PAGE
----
In a way that resembled the construction of the 300 SL model, which had been put together from existing structural components, another sports-type car was developed on the basis of the 180 model.
In contrast to the famous wing-door coupé, the roadster 190 SL was not designed to be a true sports car, but an elegant and sporty two-seated GT car.
The body, designed by Karl Wilfert and Walter Häcker had stylistically been derived from that of its older brother. The shortened framework of the 180 model served as chassis; a sophisticated space frame like that of the 300 SL was not required, because of its less extreme driving performance.
The single joint cross shaft axle of the 220 a model ensured a high standard of driving safety, a fact that met with much praise among the press and motoring public.
Front axle suspension including the sub-frame concept had been taken over from the 180 / 180 D Types. The 190 SL was powered by a new 1.9-liter four-cylinder unit with overhead camshaft which spawned a whole engine family and was also incorporated in derated form into the pontoon-type saloon 190.
As in the saloons 180 D – 220 a, the engine rested on the sub-frame only at its front; from January 1956, however, a modified sub-frame was used, which featured two additional supports for the engine and, in slightly modified form, was also built into the new Types 190 und 220 S.
The 190 SL was presented to the public eye together with the 300 SL at the “International Motor Sports Show”, which took place in February 1954 in New York.
While the 300 SL was almost ready for serial production, the 190 SL model was still a prototype, which had neither been tested technically, nor was it stylistically refined to an adequate level.
Both aspects had been carefully revised, so that serial production did not start until January 1995 (preseries) and May 1995 (main series) respectively.
The final version was presented at the Geneva Motor Show in March 1955 for the first time with marked changes to its exterior: The most significant change was that the model now came without the stylised air inlet device on the bonnet. There were lancets above the rear wheel arches as well as modified bumpers and indicators or reflector lights.
The 190 SL came in trhee different version: as roadster with a hood, but without a hardtop, as a coupé with removable hardtop, optionally with or without a hood.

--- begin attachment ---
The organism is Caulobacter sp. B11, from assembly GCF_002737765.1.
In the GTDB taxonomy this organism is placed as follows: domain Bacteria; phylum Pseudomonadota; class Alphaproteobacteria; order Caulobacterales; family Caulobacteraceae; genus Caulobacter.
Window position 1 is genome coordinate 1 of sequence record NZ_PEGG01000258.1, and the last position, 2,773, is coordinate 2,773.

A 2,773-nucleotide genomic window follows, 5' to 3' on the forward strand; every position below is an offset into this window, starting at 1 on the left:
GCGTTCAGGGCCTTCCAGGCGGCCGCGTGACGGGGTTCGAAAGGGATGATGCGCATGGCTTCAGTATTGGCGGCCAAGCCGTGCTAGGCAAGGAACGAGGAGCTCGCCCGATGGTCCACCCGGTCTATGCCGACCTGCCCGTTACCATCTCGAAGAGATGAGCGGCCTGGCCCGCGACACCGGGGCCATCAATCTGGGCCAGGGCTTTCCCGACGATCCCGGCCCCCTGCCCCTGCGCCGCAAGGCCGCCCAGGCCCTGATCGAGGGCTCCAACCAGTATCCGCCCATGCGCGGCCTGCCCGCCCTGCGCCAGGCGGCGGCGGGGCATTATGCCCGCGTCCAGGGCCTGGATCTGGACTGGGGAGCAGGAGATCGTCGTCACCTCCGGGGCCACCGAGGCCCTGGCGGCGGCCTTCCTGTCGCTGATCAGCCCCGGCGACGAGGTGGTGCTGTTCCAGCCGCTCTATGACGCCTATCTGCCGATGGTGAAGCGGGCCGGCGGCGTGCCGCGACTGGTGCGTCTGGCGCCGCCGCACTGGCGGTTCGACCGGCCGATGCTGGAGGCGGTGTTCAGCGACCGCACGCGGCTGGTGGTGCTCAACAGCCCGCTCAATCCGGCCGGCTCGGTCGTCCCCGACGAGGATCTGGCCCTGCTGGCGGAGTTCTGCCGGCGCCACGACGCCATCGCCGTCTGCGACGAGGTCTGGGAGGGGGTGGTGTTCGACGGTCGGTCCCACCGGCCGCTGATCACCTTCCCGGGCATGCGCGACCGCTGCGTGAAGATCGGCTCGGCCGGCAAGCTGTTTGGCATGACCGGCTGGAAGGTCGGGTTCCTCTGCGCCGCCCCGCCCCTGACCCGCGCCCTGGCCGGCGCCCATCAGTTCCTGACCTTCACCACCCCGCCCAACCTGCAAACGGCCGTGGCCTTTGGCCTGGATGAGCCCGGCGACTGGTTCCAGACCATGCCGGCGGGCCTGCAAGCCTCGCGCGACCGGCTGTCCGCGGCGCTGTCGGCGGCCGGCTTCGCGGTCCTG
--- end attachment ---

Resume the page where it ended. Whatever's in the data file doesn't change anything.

Another version, which was presented in the first brochures, a 190 SL with more pronounced sports-car characteristics with light-metal sports-car doors and a small plexiglass wind screen was no longer advertised after spring 1956.
A car with the sports-type accessories mentioned above, would have been rated as a serial sports car in competitions and would have had absolutely no chance.
Because of the decision of FIA that a Gran Turismo, too, had to have a roof which could be closed completely, a condition, which the revised version of the SL clearly would not have fulfilled, a rating as a GT-car was out of the question.
Of the numerous improvements in detail, which were untertaken on the 190 SL during its time of production, some can be clearly distinguished from outside: In March 1956 broad chrome trims were fixed to the upper door rim and in June of the same year the 190 SL was fitted with the bigger taillights of the 220 a, 219 and 220 S models. In July 1957, illumination of the rear number plates was transferred to the bumper guards, so that the new broader number plates could be mounted easily.
Thus the rear bumper guards, which before had been serially fitted on the US-models only, now became part of the basic equipment but were at the front bumpers still only available at an extra cost.
From October 1959 the coupés were equipped with a new hardtop with enlarged rear window, guaranteeing much better vision.
Last but not least, the boot lid lock was changed in 1960; at the same time, the bow-type handle was replaced by a recessed door handle, which was also attached to the 180 Db – 190 b models.
Production numbers demonstrate, how successful the 190 SL really was in its time: Between May 1955 and February 1963, as much as 25,881 cars were built in Sindelfingen, the majority of which were destined for the US market.